It was “Back to Church Sunday” at our church today, and at the end of the service, an invasion of young children poured into the sanctuary, each wearing a backpack. They crowded together on the steps of the chancel for the blessings of the backpacks. A truly wonderful sight. If you feel cynical about our old world, the sight of those bright, hopeful faces would soften your heart.
Jacob, going into eighth grade this week, is of course too old and too sophisticated to get his backpack blessed, but we all went to a Sunday-school hour program to hear about the offerings coming up this year for students from middle school through high school—bell choir, missionary trips, Sunday night snacks, day trips. Someone—children’s minister Jamie Plunkett and his assistants—had worked hard on some complicated programing.
The whole thing took me back to my high school days. I think in part the course of my adult life was determined by my close involvement with a church group. The United Church of Hyde Park, and its neighbor, the Hyde Park YMCA, were the center of my social world. We all went to church together and afterward to hang out at Thomas’ Drugstore across the street—the drugstore owners were not always thrilled but we usually had fries and cokes; sometimes we sang in the choir; we met every Sunday night, though now I’m a little vague about what we did. My first boyfriends and all my close girlfriends came from that group. The group was called something that sounded like “Tuxus”—I never saw it written out and am quite sure I have gotten it wrong. An internet search turns up no such word.
When we weren’t at the church, we were, as a group, at someone’s house. There was usually a chess game going on and lots of pizza ordered. To this day, I avoid pizza with the excuse the I overdosed on it in high school—that includes cold, leftover pizza for breakfast.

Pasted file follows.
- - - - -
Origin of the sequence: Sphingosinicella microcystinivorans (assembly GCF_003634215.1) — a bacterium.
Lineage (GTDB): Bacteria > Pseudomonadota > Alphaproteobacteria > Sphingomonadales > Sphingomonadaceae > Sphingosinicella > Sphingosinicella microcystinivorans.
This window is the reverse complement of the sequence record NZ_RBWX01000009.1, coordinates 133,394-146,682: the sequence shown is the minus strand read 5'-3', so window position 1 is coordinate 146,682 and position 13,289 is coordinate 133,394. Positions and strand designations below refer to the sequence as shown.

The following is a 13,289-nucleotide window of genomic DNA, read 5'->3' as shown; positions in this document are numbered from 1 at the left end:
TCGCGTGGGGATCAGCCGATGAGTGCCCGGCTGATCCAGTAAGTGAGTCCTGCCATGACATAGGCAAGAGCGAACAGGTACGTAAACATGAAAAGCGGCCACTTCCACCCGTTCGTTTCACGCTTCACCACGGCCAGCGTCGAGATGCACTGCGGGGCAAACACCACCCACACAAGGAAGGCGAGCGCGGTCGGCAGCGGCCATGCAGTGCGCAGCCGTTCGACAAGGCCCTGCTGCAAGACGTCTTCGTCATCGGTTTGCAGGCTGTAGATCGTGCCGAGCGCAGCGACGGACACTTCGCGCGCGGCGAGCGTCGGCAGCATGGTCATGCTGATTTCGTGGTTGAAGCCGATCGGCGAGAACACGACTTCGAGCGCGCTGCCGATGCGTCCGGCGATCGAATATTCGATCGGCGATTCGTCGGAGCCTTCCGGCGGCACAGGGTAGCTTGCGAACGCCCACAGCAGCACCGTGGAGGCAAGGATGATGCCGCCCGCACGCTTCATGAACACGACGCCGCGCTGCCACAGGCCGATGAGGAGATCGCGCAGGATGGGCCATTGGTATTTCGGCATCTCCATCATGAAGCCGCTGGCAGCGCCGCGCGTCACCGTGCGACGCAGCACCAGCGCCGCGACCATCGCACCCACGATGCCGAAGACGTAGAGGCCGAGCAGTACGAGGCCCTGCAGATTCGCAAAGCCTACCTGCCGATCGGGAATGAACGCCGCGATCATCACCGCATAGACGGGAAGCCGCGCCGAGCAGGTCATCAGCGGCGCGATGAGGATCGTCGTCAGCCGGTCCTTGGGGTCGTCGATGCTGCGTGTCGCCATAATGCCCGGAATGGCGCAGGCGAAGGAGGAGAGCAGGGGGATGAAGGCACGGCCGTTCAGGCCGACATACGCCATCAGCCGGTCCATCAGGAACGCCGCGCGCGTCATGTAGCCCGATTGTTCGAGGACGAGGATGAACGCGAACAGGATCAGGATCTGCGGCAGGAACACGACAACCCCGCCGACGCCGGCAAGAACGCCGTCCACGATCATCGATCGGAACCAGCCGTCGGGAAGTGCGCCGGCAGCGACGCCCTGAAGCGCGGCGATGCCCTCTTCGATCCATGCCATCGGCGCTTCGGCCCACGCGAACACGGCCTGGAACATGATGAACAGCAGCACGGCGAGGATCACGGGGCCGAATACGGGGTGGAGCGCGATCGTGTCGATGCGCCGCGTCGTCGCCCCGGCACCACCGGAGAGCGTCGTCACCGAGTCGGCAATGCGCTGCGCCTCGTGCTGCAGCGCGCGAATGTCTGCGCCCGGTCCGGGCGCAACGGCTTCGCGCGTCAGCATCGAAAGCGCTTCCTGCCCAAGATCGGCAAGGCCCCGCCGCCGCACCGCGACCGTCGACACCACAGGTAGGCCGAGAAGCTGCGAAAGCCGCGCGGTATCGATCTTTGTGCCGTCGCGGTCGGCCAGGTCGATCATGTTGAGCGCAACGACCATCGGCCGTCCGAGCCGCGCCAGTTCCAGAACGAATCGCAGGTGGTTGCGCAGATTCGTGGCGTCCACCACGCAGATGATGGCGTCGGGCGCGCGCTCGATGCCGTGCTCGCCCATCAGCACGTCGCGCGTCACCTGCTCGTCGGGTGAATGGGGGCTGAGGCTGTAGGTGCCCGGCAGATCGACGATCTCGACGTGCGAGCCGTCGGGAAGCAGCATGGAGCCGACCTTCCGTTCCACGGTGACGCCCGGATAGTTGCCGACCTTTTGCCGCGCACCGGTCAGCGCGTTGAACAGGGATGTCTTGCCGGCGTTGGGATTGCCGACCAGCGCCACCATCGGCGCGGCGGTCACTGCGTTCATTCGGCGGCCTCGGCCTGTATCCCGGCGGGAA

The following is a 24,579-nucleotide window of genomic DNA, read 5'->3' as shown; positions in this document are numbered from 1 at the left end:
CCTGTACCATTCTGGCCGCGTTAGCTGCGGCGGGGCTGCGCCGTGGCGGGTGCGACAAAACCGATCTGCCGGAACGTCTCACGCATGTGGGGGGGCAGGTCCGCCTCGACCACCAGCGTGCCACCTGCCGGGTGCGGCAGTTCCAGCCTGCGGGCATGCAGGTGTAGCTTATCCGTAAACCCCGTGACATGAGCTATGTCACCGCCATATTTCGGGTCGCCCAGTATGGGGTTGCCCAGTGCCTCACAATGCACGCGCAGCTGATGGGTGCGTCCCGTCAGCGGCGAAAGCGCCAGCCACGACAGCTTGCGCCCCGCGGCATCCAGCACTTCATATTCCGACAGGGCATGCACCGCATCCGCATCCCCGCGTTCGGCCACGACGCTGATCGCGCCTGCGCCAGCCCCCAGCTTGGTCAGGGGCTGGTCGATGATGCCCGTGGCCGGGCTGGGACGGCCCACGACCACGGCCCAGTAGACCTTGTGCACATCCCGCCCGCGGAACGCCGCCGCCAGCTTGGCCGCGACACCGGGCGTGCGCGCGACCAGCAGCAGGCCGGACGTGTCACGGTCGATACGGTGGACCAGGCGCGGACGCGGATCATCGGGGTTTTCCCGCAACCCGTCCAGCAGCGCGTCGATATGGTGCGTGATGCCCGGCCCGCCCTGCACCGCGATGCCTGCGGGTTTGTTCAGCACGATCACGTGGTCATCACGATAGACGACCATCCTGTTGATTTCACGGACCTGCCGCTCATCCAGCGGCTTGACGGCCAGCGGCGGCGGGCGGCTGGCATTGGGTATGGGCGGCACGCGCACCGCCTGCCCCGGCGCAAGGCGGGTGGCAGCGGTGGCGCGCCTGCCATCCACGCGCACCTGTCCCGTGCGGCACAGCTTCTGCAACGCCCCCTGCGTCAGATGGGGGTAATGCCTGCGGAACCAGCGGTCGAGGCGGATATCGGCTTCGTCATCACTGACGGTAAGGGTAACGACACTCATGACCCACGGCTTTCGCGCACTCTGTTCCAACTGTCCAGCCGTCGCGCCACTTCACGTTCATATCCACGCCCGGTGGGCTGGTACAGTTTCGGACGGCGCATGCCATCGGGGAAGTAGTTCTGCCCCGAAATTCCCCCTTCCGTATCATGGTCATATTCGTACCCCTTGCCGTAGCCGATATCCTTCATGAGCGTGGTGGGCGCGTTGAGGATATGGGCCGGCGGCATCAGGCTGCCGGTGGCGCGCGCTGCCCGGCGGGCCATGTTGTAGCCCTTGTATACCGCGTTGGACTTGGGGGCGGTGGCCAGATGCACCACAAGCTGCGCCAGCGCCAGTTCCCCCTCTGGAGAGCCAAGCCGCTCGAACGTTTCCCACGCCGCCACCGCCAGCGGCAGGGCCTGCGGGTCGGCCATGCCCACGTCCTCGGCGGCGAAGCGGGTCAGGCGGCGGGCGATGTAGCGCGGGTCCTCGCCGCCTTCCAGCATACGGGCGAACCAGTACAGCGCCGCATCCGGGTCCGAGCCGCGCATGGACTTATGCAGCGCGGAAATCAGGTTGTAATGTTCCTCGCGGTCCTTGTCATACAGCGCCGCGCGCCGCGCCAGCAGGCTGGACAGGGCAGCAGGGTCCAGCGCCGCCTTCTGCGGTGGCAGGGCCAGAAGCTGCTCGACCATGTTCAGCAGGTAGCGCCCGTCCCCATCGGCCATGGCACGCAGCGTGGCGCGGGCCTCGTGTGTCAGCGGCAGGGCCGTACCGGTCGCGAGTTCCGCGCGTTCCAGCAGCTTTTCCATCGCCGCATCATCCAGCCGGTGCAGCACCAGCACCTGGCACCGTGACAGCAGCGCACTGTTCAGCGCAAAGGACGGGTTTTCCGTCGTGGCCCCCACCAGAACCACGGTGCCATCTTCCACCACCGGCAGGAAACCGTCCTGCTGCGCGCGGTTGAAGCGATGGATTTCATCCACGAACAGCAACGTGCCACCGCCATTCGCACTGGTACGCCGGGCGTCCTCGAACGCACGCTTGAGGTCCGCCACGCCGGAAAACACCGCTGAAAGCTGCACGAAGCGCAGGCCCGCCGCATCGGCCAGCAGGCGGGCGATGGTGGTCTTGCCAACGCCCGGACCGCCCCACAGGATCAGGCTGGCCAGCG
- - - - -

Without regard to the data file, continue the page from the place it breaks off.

This was not my family church. That was in another neighborhood, where I knew no one. A close friend introduced me to the United church when we were young enough to be in a Brownie troop. We graduated not into Girl Scouts (though I was a Scout for a while) but into the high-school church group (there was no middle school in Chicago in those days). My parents, familiar with the opportunities for youngsters to go astray on the South side of Chicago, sanctioned my attending another church, though Dad, son of a Methodist preacher, remained loyal to the Methodist Church. I occasionally went to football games or “hung out’ with kids they deemed inappropriate, and I think they saw the church as a safe haven.
Our dances were at the YMCA— those were the days of the jitterbug, but I was too self-conscious to learn to do it –and my high-school “sorority” was a YMCA group called “Calliope,” probably after the Greek goddess who presides over poetry and eloquence. I’m not sure I can see a connection, but I had the sweatshirt to prove it.
I was in the middle of a group of what today we would call nice young people. They were by no means goody-two-shoes, but they knew where and when to draw the line. And at that age, group acceptance is so important—especially for someone with my shy, wallflower tendencies. I was part of the group, though strangely one of the youngest and shortest, and I was happy. I had no need to look beyond my world for thrills or new experiences.
Jacob has his own group, a bunch of good boys from elementary school. In middle school, he’s branched out a bit in friendship but some of those boys are still the core of his social life. He is not as comfortable with the church kids, because he only knows a few of them, and as I looked at a gaggle of girls and boys today, I realized that I didn’t recognize any of them. A few others, like Jacob, sat quietly with their parents.
I wish for Jacob, and for all my grandchildren, as rich a high school experience as I had. It’s served me in good stead over the years. I’ve been saddened as word came of a death here and there of someone who remained forever young in my mind, and I occasionally wonder the familiar, “Whatever happened to….” But I am still in touch with two of the girls and what they say about old friendships is true—they are gold.
I drove by the church a few years ago when my children and I were in Chicago, and I was surprised at how small it looked. I wonder if the Fellowship Hall still has that wavy floor and the balcony around the edge with Sunday school rooms off it. ah, the memories.